I need to take a deep breath and muster my courage as I sit down to write these words. *prognotes entries are always a massive undertaking; inherently, they deal with the largest and most ambitious albums possible. They require hours of research and, even more challenging, original thought as the writer often analyzes albums which have received either no explanation or a very fragmented and lacking attempt at explanation. However, even given the always challenging undertaking which writing a *prognotes post entails, I’m now staring at an even greater challenge. My desire is to write a series of *prognotes, similar to the one which Nick started (and has yet to finish by the way, NICK) for The Dear Hunter. Their subject? None other than perhaps one of the most ambitious undertakings in the realms of progressive metal, Ayreon‘s “The Forever Saga”.
What is“The Forever Saga”? Technically, it doesn’t even exist; that name is mine, derived from the name of the alien race which prevades the story of these albums. Six albums, to be exact, most of Ayreon’s discography (if you separate it from Arjen Anthony Lucassen’s other projects, of course). These albums all take place in the same universe and, in starts and stops, tells the story of a race of aliens called “Forever” or “Forever of the Stars” and their interactions with humans and the Earth. It’s this story which I call “The Forever Saga”, taking its name from the race of aliens and adding “Saga” to denote its scope and ambition. As an intro to this, the first of seven posts in the series, I’d like to provide a quick guide to the main focus of each album, how it fits into the general story, and some general notes on the story before we dive into the first album in the next post. You might want to use this convenient legend as we move forward, to get a better idea of where we are, what’s still to come and how everything fits together. Here we go:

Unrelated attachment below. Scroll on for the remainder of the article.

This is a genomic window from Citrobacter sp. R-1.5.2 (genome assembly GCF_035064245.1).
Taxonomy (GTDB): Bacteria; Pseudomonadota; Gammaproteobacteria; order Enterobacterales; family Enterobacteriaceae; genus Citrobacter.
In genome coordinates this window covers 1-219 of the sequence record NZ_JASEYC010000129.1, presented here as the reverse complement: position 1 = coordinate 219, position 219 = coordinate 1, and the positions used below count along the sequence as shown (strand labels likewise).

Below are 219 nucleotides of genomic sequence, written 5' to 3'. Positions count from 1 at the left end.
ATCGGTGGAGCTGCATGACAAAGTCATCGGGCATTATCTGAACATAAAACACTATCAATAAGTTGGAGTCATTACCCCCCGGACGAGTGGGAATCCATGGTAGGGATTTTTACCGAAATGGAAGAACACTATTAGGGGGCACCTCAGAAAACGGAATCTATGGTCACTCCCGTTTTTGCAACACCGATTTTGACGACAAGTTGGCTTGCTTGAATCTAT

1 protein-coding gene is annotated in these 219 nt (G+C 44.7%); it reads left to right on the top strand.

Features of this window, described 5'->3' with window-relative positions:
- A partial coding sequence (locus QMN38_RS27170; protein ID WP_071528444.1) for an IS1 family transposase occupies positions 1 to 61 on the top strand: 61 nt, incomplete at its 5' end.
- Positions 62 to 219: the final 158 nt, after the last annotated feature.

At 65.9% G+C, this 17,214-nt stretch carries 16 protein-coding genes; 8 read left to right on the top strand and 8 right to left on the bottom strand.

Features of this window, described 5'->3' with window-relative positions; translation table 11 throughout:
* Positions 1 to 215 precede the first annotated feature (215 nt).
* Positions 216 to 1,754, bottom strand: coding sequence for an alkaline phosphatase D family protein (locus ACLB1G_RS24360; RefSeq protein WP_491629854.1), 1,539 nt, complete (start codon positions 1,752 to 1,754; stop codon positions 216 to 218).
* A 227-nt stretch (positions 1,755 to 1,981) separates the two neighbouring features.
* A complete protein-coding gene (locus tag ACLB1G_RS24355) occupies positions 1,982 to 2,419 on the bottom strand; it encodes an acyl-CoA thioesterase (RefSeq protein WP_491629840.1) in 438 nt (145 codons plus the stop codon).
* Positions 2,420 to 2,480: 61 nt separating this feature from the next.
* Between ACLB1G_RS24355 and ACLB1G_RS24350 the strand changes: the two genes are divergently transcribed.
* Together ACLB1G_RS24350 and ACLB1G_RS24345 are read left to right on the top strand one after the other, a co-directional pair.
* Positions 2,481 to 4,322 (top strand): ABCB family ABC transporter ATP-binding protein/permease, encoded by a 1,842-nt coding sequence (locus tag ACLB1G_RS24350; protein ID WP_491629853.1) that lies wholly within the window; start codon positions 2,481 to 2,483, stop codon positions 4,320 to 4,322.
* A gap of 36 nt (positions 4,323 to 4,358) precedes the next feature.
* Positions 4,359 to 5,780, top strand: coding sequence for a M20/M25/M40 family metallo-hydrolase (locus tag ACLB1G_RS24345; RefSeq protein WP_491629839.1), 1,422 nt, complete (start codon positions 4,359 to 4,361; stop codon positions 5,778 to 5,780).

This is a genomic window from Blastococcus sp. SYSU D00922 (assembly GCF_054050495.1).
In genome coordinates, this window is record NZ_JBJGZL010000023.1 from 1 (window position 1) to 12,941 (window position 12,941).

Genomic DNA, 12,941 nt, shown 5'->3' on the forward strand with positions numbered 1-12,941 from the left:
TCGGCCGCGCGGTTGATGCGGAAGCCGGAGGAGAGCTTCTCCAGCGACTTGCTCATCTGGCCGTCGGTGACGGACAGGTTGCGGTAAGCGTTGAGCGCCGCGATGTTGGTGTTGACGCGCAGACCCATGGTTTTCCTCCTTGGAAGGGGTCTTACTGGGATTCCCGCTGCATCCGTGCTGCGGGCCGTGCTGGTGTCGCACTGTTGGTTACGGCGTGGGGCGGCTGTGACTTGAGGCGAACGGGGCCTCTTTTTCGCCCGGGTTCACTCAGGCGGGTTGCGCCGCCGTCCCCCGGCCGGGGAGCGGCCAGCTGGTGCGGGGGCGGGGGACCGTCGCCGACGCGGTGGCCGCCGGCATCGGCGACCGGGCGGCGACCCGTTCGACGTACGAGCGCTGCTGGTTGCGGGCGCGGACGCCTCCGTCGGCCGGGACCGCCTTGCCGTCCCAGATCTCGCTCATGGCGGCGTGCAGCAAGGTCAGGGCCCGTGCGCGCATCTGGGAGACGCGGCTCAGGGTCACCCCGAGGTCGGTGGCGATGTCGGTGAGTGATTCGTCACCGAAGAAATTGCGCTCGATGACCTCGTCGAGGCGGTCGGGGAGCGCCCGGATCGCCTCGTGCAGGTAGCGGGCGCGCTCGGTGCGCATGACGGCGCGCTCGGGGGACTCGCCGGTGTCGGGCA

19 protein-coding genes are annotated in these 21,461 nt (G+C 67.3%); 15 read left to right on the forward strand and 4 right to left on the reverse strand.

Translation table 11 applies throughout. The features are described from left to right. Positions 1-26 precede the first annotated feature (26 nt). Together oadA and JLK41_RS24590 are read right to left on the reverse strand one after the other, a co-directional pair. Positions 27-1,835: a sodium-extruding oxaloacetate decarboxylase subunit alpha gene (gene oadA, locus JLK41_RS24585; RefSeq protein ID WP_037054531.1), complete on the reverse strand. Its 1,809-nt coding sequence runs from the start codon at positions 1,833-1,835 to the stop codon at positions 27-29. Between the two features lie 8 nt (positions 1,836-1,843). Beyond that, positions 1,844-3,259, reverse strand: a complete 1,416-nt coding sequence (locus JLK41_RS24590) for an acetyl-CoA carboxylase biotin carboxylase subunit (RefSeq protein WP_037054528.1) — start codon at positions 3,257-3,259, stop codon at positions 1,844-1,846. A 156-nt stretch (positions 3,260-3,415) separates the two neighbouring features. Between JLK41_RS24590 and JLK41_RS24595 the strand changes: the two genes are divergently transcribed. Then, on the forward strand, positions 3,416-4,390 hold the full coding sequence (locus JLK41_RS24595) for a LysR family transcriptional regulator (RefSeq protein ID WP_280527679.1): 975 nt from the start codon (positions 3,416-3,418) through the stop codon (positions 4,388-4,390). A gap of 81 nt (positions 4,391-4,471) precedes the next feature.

“The Final Experiment” (1995)
A blind minstrel in the 6th century by the name of Ayreon (yep) beings to receive visions, visions which he believes come from the future. He’s not wrong; in the year 2084 (yep), humanity is on the verge of destruction. Their only hope is a technology called “time telepathy” (yyyyeeeppp) which enables them to communicate with the past. They’re the ones sending the visions to Ayreon, attempting to warn someone from the past (and haphazardly aiming too far) so they can prevent the course which led to humanity’s destruction. Ayreon starts to spread his message and warning, believing that the destruction is imminent instead of over a millennia in the future, and gets cursed by none other than Merlin (I know, I know). His message falls on deaf ears but Merlin prophesies that, in the 20th century, a second minstrel bearing the message will appear (if you’ve guessed that this is an allusion to Arjen himself, you’re wrong. Or so he’s always said).